Can art help halt Earth’s trash trauma? Yes! say conservationists

Panelists Miriam Goldstein, Nigella Hillgarth and Ann Mayer at Birch Acquarium.

By Will Bowen

One man’s trash is another man’s treasure … or piece of art.

So says the Birch Aquarium and The New Children’s Museum, which recently joined forces to inform the public about the growing problem of trash in the environment — and they hoped to do it through art!

On Feb. 6, the aquarium hosted a sold-out reception and panel discussion, “Trash: Art & Science Intersect,” starring Dr. Nigella Hillgarth, executive director of Birch Aquarium; Miriam Goldstein, a graduate student at Scripps Institute of Oceanography, who led an expedition to study the accumulation of ocean trash in the North Pacific Gyre; and Anna Mayer, an artist and assistant director of the Institute for Figuring, which is bringing awareness of the problem of trash through art work.

“We wanted to connect the dots between the artistic process and the scientific process and show how the two can fit together; for example, art education can help kids become better scientists by developing their innovative thinking,” said Gavon Morris, marketing manager at The New Children’s Museum.

Juliana Markoff, executive director of The New Children’s Museum, invited attendees to visit the facility at 200 West Island Ave., where there are currently 12 works of art that explore the problem of trash: What it is and how it effects all lives.

Birch Aquarium’s marketing manager, Jessica Crawford, said the aquarium hosted the event because “we feature the hands-on approach to learning that they emphasize at The New Children’s Museum, and because we know that the people of La Jolla are highly attuned to the issue of trash and pollution, living so close to the ocean.”

After introductions by Dr. Hillgarth, Miriam Goldstein discussed her three-week expedition with five other grad students on board the New Horizon to the Great Pacific Garbage Patch to study the accumulation of floating plastic. She said they did not find one big island of accumulation, but rather a small trickle of plastics that stretched for thousands of miles.

Scientists are not sure of the effect of this trash on the ocean, but it has entered the food chain and was found in about 10 percent of the fish in the area.

Artist Anna Mayer talked about her hyperbolic coral reef crochet project that has sprung up in 23 locations worldwide. Participants work on a large, colorful coral reef of yarn that represents all the coral reef humans have lost to pollution and environmental degradation. Mayer said, “Scientists can learn from how artists see the world.”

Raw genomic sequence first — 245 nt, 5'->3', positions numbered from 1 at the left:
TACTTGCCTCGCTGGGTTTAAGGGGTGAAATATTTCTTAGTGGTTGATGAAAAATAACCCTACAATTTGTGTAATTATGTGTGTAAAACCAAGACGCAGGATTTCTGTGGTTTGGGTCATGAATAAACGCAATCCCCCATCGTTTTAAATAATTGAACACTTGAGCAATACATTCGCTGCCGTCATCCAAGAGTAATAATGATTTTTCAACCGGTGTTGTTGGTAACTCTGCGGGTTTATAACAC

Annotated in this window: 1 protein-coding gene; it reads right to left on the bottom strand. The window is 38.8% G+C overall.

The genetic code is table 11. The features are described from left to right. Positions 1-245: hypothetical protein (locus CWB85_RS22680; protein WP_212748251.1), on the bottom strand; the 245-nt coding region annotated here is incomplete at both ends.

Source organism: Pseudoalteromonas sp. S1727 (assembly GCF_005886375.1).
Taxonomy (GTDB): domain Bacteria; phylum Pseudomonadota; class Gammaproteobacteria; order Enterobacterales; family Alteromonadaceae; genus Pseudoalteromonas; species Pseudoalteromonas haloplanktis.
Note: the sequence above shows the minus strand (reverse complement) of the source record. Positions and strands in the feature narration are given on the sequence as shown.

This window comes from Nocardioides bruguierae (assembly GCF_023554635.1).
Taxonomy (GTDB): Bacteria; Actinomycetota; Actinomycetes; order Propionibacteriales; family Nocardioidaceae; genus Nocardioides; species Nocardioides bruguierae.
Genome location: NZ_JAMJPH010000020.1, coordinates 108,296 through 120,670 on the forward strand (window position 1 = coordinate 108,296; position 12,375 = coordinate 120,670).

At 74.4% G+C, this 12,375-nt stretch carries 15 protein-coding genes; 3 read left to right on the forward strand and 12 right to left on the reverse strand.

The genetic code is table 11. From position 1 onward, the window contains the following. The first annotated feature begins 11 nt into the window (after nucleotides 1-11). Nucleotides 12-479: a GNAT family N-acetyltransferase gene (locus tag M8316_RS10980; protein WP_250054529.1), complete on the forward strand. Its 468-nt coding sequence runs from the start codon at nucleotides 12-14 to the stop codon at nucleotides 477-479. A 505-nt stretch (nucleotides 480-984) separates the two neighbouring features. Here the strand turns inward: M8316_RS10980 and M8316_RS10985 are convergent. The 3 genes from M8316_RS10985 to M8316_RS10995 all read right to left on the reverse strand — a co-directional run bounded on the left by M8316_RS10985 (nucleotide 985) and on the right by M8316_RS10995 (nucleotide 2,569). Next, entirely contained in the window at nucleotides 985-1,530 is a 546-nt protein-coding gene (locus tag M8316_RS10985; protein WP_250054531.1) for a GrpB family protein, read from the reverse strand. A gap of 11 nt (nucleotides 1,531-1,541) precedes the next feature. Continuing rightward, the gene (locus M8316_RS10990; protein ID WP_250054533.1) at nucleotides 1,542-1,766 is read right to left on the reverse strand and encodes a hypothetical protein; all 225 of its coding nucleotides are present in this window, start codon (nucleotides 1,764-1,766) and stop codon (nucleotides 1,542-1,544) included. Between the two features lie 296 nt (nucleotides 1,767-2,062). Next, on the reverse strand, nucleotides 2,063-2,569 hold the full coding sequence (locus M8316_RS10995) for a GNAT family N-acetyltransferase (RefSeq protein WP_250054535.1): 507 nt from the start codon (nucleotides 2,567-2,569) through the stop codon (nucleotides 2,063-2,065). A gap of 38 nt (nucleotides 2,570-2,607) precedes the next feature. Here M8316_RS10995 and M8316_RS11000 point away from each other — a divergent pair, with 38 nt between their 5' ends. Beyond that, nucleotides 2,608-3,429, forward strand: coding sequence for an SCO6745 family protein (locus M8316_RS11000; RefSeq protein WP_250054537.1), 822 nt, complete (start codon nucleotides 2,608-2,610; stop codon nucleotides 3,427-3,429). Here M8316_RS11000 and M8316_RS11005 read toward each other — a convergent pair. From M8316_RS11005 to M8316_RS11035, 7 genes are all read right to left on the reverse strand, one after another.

A number of people in the audience were not convinced that trash and art should be linked, and they expressed offense that trash and pollution could be seen as art. One gentleman called it: “An abomination!”

The conclusion of the panel was that mankind should consume less, stop putting plastic into the ocean, and come together in collectives to discuss the future of trash in the environment.

Get Involved Project
Juliana Markoff ended the evening with a challenge to all concerned: Collect your plastic trash for a week. Take a picture of it. Post the image at www.flicker.com/groups/oneweekchallenge.com.
You’ll receive two free tickets to Birch Aquarium, and two free tickets The New Children’s Museum.

On the Web
• The New Children’s Museum: thinkplaycreate.org
• The Birch Aquarium at Scripps: aquarium.ucsd.edu

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Posted by Pat Sherman on Feb 21, 2012. Filed under Art, Health & Science. You can follow any responses to this entry through the RSS 2.0. You can leave a response or trackback to this entry

1 Comment for “Can art help halt Earth’s trash trauma? Yes! say conservationists”

  1. Toz Reneek

    To quote a man (what makes him a gentleman, one might ask,) saying it is "an abomination!" says more about the man than the art. What are his credentials or his reasons for saying it? Without supporting info, one might assume he just prefers Sunday landscape painters. But then, 138 years ago, a critic wrote about a landscape painting, "Wallpaper in its embryonic state is more finished than that seascape." The artist was Claude Monet, who thank God, did not listen to such critics.

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